Thanksgiving dinners

It’s been our Thanksgiving weekend in Canada this past weekend. I did a lot of socializing with mixed success.

I am still not sleeping more than a few hours at a time, so I’m quite fatigued, which doesn’t improve my social skills or lack thereof. But I have to give myself credit for the attempts at being sociable that I have made anyway.

I went to three dinners in all. The one I enjoyed the most was the one I felt most neutral about. The one I enjoyed the least was the one I thought I’d like. You never know.

Saturday evening I went out to a local chicken chain restaurant for a monthly dinner with my social anxiety pals. I knew everyone and am quite comfortable with these people, and I had an easy relaxed dinner. I have in the past gone out with them and not had a good time. I think the key to getting along with people you don’t have much in common with is not to get into any topic you feel strongly about. This is what I did this time. I stayed away from politics and questions of diet, medication and exercise, where we will clash. It’s fun just staying lighthearted, teasing people a bit, not caring much.

In this group, my social skills are in the top ten percent, so for a change, I feel quite capable and like an asset to the group. I am interested in other people, so can draw them out a bit.

The other thing I did that was good was basically ignored one of the people who, while he is well-informed, tends to lecture a bit about what he knows. I chatted a bit with him, but didn’t pay him any particular attention, as he makes me anxious. Why should I seek out someone who makes me anxious? I have a tendency to do that, but this time avoided it, which ensured I had a better time than usual.

I enjoyed this chicken dinner the most of all three. I felt I was putting into practice some social skills stuff I’ve learned, and I was nice to people and helped them feel more at ease, to some extent.

Sunday two friends of mine invited me to their house for thanksgiving dinner of turkey, veggies and pie. I had promised to bring a pie, so that was my project for the afternoon before dinner. I baked an apple Schnitz pie from a Mennonite recipe – it’s got an easy crust and is pretty easy to make. Turned out pretty well.

This dinner I found the most difficult. I’ve known these friends for a long time, but find one of them quite difficult, and the other is somewhat in her shadow. So I don’t feel any particular social comfort from being there in the first place.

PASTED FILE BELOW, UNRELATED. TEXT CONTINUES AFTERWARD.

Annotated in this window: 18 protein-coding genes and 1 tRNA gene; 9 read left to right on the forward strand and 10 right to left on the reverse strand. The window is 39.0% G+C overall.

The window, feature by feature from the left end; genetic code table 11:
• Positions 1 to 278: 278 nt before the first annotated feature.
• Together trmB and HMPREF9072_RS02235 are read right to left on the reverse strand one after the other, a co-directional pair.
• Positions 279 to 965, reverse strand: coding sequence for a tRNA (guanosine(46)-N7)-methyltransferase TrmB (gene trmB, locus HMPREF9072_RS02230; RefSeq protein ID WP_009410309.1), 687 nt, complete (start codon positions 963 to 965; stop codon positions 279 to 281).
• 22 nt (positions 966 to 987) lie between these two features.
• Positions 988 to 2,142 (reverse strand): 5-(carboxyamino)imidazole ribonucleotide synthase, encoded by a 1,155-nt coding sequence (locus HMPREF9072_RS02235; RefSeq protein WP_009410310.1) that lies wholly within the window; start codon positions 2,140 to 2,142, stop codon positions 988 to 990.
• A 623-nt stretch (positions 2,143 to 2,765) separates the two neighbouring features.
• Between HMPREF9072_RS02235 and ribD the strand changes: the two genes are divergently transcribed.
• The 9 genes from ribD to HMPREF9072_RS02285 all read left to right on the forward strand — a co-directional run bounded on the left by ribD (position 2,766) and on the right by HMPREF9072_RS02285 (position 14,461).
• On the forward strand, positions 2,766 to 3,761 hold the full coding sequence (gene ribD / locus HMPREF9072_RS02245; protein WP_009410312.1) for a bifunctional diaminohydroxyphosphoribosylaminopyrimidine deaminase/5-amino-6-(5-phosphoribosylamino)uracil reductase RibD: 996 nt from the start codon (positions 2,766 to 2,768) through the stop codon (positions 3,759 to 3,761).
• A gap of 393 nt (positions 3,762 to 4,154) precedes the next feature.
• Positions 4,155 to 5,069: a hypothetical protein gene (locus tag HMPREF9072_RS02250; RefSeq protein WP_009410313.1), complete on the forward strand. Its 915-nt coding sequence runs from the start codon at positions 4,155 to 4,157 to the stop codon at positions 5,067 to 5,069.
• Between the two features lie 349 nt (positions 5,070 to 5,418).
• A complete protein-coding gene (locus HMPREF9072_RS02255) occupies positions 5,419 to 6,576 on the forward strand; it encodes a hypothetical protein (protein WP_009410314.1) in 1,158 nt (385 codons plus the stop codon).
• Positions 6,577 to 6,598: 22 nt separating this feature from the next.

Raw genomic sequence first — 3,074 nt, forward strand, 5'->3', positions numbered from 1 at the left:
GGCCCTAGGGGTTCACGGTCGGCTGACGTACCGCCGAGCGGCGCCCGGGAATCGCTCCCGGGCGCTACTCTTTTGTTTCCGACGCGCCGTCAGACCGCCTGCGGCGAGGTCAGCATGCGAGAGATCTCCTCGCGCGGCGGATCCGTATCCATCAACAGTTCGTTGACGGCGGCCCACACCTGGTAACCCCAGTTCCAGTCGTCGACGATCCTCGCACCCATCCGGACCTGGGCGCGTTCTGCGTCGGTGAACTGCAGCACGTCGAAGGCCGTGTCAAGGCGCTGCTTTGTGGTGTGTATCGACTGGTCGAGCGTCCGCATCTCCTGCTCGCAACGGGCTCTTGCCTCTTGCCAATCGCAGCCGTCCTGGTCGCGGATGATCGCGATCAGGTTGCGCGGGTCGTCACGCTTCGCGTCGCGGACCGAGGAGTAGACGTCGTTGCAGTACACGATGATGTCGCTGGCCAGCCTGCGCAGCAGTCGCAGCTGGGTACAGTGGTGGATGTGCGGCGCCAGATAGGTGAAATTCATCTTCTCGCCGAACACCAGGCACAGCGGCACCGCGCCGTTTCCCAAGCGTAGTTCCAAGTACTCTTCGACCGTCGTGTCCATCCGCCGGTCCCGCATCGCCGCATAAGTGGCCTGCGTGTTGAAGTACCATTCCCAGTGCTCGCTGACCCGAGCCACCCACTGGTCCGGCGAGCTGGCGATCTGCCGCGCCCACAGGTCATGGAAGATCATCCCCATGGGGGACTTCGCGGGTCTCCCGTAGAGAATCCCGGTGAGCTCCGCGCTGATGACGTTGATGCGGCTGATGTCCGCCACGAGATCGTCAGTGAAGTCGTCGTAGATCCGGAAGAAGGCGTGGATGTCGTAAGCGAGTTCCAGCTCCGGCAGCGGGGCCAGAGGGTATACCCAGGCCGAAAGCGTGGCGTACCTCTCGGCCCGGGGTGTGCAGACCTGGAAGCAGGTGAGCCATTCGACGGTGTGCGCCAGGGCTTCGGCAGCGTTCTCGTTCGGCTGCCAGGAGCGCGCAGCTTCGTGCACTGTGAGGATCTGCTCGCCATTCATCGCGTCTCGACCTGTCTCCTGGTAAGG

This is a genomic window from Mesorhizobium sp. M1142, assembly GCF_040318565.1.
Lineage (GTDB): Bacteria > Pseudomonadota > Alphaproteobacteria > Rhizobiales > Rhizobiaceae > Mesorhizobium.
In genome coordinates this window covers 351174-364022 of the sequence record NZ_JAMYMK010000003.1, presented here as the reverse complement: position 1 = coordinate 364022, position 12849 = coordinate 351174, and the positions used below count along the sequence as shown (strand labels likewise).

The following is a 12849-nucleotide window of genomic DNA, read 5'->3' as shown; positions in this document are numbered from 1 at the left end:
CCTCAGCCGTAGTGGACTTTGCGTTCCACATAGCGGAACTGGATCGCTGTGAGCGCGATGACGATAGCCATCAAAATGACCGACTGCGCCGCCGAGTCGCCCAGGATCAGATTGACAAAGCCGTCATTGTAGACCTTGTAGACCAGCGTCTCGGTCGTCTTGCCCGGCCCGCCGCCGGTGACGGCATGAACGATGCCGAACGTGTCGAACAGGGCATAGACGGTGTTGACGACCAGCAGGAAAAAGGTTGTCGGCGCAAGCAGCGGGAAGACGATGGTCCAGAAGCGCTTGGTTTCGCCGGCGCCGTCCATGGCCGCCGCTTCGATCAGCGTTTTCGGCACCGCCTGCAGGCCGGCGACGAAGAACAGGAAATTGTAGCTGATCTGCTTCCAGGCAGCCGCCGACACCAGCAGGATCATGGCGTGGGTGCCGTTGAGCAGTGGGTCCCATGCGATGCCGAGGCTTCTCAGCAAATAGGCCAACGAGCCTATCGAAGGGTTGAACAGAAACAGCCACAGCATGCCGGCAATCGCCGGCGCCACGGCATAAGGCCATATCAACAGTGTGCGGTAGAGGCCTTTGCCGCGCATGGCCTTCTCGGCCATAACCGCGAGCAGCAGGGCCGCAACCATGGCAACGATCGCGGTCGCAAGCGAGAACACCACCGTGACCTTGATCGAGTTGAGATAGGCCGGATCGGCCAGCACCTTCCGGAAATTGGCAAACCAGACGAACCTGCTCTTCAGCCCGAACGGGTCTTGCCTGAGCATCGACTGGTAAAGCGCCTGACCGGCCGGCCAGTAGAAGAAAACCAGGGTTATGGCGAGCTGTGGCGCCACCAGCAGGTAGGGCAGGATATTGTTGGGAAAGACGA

There were about 8 other guests. Four of them I’d never met before, and three of these absolutely dominated the conversation. There was kind of a flavour of ‘being in the know’ and being very sophisticated and educated, that I do not like. I both dislike it and also am intimidated by it. So sitting at the dinner table, I found almost nothing to say, and started spiralling down into real bad social anxiety.

For anyone who suffers from SA, you’ll probably know this feeling, where it becomes more and more difficult to say a single word, and you feel like you might be about to die of embarrassment. I had the severe urge to run away.

Between dinner and dessert, I first escaped to the bathroom, and took a much needed dose of anxiety medication, which I hadn’t thought I’d need at all. Then I again escaped to the basement, where there was a bookshelf, and started reading one of the novels. Stupid. I was like a child, hiding from the grown-ups.

Well, dessert went better. Maybe it was the break, or the med, or the fact that I contributed a pie and this was complimented and I was able to talk about the recipe. Also I helped in the kitchen a bit, making me feel slightly more competent.

After dessert, I joined the kids watching a video, A Bug’s Life. At least that gave their parents a bit of a break, as the kids were happy to have a grown-up there, so didn’t call for their mother every two seconds.

Before I left, I did have a bit of a conversation with one of the nicer attendees, who is an English prof, about kids, and arrangements, and such. Having had a kid myself, I could converse about the difficulties with sympathy.

I was the first to leave, making my escape with relief. This was my most difficult dinner. That night, I could not sleep until four in the morning, what with having found it so stressful.

Monday was a big Thanksgiving dinner at my family’s. I’d discussed the difficulties I have with family celebrations with Ms T last week, and she’d suggested bringing a friend to help dilute the family dynamics.